Yael Bloom, a third year Fiber BFA and Masters in Art Education student at the Maryland Institute College of Art, is a student leader committed to social change from grassroots volunteerism to national political organizing. As a community-engaged student activist, Yael works to inspire her peers, weaving the threads of social justice in and out of the classroom, innovating new ways to engage and instill a life-long commitment for civic action in the next generation of artists and designers. For the past three years, Yael has volunteered as an art teacher at local nonprofit organizations while mentoring her fellow students on ethical community engagement in Baltimore City. Yael’s efforts as a student leader in MICA’s voter access initiative led to an unprecedented 95% student voter registration rate in the 2018 midterm elections, work that she is continuing in the 2020 election. As a member of the Student Governance Task Force and a leader of the MICA Organizers and Activists (MOA) student organization, she helps students realize the power of their own voices within their campus and across local and national platforms, helping them understand systems of governance and their potential to create social change.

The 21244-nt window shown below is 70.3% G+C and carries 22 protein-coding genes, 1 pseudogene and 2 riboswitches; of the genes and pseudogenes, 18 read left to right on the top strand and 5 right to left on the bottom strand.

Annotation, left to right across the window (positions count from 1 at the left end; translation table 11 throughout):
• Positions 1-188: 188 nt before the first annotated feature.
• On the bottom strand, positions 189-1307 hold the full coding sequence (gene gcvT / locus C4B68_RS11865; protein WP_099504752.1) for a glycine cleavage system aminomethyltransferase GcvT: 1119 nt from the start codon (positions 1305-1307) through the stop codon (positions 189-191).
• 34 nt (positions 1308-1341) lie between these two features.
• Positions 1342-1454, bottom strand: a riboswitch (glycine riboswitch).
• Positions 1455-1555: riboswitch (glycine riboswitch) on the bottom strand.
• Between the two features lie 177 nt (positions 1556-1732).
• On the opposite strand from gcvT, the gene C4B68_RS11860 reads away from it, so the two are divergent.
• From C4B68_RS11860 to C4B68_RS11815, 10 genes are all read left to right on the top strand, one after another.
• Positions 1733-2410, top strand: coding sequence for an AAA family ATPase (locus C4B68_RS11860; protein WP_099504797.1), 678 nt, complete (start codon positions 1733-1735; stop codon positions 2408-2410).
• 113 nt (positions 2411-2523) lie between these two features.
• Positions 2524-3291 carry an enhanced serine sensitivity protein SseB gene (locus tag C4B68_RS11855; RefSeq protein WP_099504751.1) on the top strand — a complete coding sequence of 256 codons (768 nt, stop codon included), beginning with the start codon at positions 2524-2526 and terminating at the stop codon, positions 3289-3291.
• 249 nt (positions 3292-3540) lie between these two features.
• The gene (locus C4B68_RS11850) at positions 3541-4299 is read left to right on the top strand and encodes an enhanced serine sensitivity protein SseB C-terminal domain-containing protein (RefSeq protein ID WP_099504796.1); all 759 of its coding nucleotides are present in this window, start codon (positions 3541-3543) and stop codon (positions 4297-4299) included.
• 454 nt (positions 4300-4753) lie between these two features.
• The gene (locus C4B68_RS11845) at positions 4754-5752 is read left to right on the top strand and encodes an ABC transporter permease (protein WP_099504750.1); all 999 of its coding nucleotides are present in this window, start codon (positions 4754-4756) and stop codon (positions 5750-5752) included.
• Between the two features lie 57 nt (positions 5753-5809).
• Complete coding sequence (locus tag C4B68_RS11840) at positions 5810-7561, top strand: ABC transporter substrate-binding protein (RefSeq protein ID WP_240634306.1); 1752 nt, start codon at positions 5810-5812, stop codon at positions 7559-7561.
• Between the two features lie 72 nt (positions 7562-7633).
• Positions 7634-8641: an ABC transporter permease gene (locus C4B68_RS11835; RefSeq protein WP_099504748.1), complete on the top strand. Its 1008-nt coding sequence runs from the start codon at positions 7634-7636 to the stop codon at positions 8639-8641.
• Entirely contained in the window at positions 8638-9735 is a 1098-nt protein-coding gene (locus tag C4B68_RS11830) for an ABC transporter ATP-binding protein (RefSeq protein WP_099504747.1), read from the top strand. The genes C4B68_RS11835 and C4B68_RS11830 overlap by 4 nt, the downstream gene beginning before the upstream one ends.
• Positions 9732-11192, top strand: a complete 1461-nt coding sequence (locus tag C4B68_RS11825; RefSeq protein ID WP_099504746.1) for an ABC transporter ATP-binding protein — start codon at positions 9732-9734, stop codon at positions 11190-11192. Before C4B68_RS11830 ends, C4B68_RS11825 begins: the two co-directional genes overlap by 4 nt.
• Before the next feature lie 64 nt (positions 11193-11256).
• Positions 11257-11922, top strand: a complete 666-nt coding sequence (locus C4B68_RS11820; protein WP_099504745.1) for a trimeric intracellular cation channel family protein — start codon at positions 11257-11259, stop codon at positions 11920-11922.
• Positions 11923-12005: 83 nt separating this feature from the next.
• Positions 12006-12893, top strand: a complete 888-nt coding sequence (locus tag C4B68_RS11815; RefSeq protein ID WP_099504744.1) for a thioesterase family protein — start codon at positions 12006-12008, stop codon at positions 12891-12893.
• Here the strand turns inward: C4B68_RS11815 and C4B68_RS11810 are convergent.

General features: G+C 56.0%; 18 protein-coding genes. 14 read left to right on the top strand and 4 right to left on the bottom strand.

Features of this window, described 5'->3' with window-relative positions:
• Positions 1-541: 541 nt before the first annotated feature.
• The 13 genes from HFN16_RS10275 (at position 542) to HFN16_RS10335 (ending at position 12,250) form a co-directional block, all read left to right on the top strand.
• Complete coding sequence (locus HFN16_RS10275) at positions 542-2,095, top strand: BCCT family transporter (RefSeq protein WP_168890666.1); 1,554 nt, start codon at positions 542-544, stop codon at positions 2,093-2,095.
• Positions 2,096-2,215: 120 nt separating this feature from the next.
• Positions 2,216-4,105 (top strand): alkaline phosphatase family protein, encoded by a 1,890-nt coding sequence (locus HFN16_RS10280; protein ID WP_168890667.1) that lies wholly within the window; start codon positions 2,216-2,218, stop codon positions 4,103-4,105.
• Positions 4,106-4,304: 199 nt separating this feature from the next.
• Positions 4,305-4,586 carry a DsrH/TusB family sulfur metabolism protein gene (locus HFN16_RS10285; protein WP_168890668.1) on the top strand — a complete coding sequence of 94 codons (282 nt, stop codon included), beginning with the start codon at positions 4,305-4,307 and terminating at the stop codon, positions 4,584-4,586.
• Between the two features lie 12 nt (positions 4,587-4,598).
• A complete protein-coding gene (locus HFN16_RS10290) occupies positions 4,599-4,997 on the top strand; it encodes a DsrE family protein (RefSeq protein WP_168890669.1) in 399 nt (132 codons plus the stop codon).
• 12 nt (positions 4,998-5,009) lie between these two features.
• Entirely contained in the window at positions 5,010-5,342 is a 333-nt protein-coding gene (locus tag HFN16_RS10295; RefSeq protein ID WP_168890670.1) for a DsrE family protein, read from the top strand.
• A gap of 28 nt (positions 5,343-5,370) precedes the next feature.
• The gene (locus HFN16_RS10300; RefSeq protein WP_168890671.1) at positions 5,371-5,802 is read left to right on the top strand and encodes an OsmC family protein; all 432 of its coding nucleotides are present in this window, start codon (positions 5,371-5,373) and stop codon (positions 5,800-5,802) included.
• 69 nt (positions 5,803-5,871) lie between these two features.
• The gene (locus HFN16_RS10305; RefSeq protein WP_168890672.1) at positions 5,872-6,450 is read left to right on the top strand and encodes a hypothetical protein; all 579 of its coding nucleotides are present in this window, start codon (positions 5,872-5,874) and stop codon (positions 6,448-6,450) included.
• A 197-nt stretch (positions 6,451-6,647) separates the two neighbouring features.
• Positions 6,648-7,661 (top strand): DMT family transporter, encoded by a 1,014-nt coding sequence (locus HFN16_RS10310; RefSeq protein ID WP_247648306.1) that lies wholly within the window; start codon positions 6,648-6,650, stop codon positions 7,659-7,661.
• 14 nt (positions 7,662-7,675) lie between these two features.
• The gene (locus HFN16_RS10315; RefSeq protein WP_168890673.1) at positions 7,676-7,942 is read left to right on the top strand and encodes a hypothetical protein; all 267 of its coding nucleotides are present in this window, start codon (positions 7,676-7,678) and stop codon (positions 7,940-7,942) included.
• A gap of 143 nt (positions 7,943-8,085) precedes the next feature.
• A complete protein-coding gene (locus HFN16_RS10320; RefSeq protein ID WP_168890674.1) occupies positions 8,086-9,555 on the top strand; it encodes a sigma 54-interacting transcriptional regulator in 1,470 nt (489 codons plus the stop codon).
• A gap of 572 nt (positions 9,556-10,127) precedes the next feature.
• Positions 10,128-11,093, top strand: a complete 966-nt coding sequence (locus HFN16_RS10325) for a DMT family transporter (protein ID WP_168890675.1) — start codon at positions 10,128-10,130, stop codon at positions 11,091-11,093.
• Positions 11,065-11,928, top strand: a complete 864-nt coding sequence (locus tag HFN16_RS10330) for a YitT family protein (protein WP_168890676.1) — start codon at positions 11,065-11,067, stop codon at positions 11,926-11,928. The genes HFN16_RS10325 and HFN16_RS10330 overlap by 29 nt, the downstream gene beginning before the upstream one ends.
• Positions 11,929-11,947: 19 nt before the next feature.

As the daughter of a rabbi I was raised in a deeply community-minded family. This upbringing influenced my attraction to service work, activism, and bringing people together to create positive social change. On campus I became involved in our Community Art & Service program, partnering with non-profits and recreation centers to teach art classes for adults and middle school students in under-resourced neighborhoods. I then brought those connections into my student organization for civic action, introducing peers to local organizers with shared goals for community improvement, equity, and access. These relationships helped further my understanding of structures of power and influence, and continue to inform how I bring students together to strengthen our collective voice, and support our city in issues ranging from food insecurity to over-policing to voting access.